Addressing NGS challenges

June 24, 2024

What are some of the most difficult clinical sample types for sequencing-related projects and why?

Patient tissue is predominantly preserved as formalin-fixed, paraffin-embedded (FFPE) samples because the sample type is optimized for histology-based diagnostics and enables more cost-effective room temperature storage. However, the method is known to severely compromise the quality of nucleic acids. In fact, FFPE tissue samples are some of the most challenging to use for sequencing projects. The chemical fixation and harsh nucleic acid extraction processes impart extensive damage on already limited quantities of DNA. Depending on the preservation protocol, sample age, and extraction method used, FFPE DNA may  incur varying degrees of damage, from crosslinking and fragmentation to nicks, gaps, abasic sites, cytosine deamination, and oxidative damage.

How do the challenges that clinical laboratories face with these sample types impact downstream processes and results?

Clinical laboratories often need to perform all required tests on limited quantities of tissue. This is particularly challenging when only small quantities of often highly damaged DNA are available. The damage present in FFPE DNA is problematic for two major reasons:

Low sample quality increases failure rates: DNA damage can inhibit the activity of enzymes required for the preparation of next-generation sequencing (NGS) libraries, limiting the rate of conversion of DNA molecules into the sequencing library. As a result, FFPE DNA libraries can suffer from insufficient  molecular diversity and sensitivity to reliably detect patient mutations. Compounding this challenge, the impact of DNA damage on sample quality can be highly variable, so clinical labs face higher failure rates for library preparation when using a single protocol for all samples.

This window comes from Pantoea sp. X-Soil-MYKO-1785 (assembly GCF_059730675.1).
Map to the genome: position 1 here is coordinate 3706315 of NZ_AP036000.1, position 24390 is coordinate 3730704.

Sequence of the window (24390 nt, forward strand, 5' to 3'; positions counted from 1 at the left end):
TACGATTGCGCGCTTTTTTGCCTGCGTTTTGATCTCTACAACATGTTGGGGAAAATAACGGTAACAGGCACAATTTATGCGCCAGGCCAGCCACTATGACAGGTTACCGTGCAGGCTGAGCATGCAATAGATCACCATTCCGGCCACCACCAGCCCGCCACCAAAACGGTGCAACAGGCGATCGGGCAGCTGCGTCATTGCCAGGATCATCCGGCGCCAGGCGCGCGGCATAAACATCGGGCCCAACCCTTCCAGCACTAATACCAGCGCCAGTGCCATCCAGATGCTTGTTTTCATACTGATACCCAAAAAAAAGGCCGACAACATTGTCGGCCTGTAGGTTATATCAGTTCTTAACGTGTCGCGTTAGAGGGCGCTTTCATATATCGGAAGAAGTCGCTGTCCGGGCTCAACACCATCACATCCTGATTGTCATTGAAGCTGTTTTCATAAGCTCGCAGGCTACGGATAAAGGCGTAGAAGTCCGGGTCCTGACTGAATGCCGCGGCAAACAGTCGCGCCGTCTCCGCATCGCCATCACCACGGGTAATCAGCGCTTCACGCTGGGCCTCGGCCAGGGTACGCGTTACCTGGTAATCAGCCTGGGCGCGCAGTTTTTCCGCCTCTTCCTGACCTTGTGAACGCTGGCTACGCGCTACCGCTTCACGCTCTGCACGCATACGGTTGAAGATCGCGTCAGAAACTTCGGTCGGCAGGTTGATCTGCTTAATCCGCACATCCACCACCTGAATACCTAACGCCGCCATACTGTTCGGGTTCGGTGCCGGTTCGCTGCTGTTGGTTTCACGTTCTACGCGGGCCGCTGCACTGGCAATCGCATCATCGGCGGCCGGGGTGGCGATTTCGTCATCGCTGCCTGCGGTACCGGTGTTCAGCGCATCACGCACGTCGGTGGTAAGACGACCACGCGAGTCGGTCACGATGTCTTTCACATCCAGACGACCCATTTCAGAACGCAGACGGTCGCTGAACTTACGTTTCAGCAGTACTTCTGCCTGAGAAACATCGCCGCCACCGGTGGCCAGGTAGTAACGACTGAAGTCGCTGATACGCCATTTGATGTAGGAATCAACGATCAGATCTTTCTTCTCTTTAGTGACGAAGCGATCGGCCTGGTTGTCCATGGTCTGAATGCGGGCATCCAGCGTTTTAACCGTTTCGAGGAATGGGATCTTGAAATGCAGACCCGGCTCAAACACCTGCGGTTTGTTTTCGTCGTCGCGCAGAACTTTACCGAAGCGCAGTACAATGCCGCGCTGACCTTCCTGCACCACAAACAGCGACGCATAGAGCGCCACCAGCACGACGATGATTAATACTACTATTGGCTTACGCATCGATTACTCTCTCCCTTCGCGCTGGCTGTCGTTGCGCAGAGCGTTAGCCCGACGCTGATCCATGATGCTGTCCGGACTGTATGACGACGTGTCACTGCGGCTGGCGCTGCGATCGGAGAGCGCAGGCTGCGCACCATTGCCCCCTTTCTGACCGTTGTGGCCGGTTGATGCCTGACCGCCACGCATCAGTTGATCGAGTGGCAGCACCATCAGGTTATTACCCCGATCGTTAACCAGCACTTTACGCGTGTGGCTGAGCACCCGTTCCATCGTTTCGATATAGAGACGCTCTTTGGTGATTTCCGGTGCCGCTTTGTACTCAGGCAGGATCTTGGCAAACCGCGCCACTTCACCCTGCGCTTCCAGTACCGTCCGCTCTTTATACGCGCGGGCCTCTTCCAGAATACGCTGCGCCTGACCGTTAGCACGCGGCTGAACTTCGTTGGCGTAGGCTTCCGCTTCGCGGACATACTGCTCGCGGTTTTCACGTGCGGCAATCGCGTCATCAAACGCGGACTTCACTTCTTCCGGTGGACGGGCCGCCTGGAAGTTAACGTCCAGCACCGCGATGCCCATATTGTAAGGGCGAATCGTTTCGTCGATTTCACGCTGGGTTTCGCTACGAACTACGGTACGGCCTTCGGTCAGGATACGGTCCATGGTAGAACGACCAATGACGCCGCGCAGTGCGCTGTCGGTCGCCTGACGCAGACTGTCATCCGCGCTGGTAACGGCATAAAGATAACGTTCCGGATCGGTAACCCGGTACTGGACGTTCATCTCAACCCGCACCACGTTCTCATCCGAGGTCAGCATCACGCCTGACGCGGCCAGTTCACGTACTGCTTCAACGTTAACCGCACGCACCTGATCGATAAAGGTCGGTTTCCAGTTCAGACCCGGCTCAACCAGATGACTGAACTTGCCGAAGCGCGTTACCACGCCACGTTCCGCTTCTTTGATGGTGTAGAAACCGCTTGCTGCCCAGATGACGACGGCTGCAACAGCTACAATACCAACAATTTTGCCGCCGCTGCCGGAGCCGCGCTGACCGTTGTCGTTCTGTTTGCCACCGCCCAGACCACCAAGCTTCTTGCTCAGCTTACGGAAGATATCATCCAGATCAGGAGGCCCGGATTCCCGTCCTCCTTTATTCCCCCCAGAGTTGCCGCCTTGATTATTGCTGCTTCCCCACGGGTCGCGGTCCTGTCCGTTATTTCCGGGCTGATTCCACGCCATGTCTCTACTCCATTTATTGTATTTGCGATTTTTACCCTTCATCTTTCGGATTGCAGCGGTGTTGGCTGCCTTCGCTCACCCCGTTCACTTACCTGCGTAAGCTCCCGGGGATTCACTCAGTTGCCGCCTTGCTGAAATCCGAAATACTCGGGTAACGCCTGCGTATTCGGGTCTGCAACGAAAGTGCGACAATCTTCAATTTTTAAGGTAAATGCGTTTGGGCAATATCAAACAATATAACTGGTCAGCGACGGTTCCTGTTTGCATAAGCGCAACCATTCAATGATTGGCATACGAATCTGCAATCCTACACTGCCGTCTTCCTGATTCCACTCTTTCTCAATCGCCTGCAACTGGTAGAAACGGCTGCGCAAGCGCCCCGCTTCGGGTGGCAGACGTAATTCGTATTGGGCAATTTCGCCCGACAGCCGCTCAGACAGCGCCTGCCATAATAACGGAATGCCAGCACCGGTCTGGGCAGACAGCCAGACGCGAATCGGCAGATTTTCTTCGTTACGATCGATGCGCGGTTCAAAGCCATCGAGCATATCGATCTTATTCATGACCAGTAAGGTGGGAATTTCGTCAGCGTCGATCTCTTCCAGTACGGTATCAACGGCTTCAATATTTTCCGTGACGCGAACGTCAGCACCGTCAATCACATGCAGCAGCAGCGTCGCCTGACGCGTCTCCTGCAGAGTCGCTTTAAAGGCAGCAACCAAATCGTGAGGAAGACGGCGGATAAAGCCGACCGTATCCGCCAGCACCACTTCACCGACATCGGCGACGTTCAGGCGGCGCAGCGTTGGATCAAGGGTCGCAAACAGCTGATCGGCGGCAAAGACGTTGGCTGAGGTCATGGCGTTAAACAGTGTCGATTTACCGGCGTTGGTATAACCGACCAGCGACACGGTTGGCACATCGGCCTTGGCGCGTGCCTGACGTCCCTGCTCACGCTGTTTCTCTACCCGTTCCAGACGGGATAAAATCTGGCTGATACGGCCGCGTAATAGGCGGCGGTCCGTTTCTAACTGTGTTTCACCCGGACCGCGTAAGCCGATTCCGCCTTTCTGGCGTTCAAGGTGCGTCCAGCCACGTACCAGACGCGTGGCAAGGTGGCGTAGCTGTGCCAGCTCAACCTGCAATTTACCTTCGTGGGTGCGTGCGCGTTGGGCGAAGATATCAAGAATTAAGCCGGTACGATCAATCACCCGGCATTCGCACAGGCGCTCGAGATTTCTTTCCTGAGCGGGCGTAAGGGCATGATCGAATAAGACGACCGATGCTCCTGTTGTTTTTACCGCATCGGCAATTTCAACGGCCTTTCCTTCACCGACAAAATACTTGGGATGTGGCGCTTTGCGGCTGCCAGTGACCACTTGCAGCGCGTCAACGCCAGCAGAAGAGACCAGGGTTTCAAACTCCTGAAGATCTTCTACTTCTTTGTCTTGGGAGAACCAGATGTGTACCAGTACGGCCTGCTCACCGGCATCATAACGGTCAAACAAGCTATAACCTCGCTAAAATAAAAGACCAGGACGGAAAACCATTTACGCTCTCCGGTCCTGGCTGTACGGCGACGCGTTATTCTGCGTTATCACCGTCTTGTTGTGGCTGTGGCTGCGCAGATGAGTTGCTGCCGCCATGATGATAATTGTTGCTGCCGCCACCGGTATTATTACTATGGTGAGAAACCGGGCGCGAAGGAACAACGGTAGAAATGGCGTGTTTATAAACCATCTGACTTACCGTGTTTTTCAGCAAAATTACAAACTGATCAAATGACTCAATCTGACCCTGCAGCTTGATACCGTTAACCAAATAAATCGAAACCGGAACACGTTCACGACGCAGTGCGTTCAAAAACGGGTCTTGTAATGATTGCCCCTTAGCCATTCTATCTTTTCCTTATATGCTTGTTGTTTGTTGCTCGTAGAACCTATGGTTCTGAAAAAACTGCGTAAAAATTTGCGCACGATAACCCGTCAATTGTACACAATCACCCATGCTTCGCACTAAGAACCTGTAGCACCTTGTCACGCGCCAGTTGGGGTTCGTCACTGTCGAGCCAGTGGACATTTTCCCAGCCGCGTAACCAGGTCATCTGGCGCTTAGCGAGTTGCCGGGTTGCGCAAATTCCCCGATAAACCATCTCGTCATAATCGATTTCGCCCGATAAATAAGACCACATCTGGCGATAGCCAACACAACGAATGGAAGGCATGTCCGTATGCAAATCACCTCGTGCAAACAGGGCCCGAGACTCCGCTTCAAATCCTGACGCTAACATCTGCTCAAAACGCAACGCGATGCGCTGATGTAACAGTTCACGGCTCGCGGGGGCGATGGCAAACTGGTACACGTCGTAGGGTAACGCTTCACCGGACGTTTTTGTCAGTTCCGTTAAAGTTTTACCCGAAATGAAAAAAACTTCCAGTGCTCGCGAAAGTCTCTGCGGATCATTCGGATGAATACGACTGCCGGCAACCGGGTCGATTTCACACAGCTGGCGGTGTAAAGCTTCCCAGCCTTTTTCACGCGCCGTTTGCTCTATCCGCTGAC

Damaged FFPE DNA can result in false positives: Several types of damaged DNA bases, notably deamination and oxidative damage, result in sequencing artifacts that present as false positives. The abundance of false positives makes the bioinformatic analysis of FFPE samples particularly complex.

What recent innovations to NGS should clinical labs be aware of pertaining to challenging clinical samples?

FFPE DNA samples still typically require higher DNA input than high-quality samples. However, increasingly efficient methods of  NGS library preparation have resulted in higher data quality from increasingly low FFPE sample input amounts. Additionally, the cost of sequencing continues to decrease. Cheaper sequencing is now enabling many labs to explore the utility of whole genome sequencing, when previously, they were constrained to targeted sequencing with hybrid capture panels or amplicon-based methods. The increasing adoption of spatial genomic approaches is another exciting application for which pre-fixed tissue samples, such as FFPE, are already well suited.

What role has New England Biolabs played in the development of solutions for NGS library preparation from clinical samples like FFPE (formalin-fixed, paraffin-embedded)?

At NEB, we’ve developed several new enzymatic solutions to address the challenges posed by FFPE samples, including a new enzymatic DNA repair mix, enzymatic DNA fragmentation mix, and PCR master mix. We have combined these solutions into an NGS library preparation kitcalled the NEBNext UltraShear FFPE DNA Library Prep Kit which was designed to be streamlined and sample quality agnostic, a key feature for clinical labs that often have no control over sample quality or the ability to tweak protocols based on individual samples.

This workflow converts more damaged DNA into the NGS library, enabling higher coverage and, therefore, higher sensitivity for patient mutation detection. Furthermore, the kit improves library quality metrics such as mapping rate, chimeric reads, and properly paired reads increasing the amount of usable data for higher sensitivity and more cost-effective sequencing. Finally, the repair of DNA damage reduces sequencing artifacts, increasing the confidence in variant calls obtained from FFPE DNA. While the workflow provides many benefits for challenging samples such as FFPE, it is also compatible with high-quality DNA samples, allowing for the convenience of using a single kit regardless of the sample type obtained.

What elements of your approach lend themselves to successful innovation?

Our expertise at NEB lies in enzymology. We focus on ways we can leverage our deep knowledge of the unique properties of each enzyme in our portfolio to address molecular biology challenges, such as the many damage types in FFPE DNA. Not simply removing but fully repairing damaged DNA bases in a highly specific way enables accurate sequencing data, while also allowing researchers to maximize the diversity of DNA molecules present in their patient samples. Additionally, our new enzymatic fragmentation solution NEBNext UltraShear was designed specifically with FFPE samples and clinical laboratories in mind, improving the quality and quantity of usable data, as well as providing a convenient, automation-friendly workflow for clinical labs.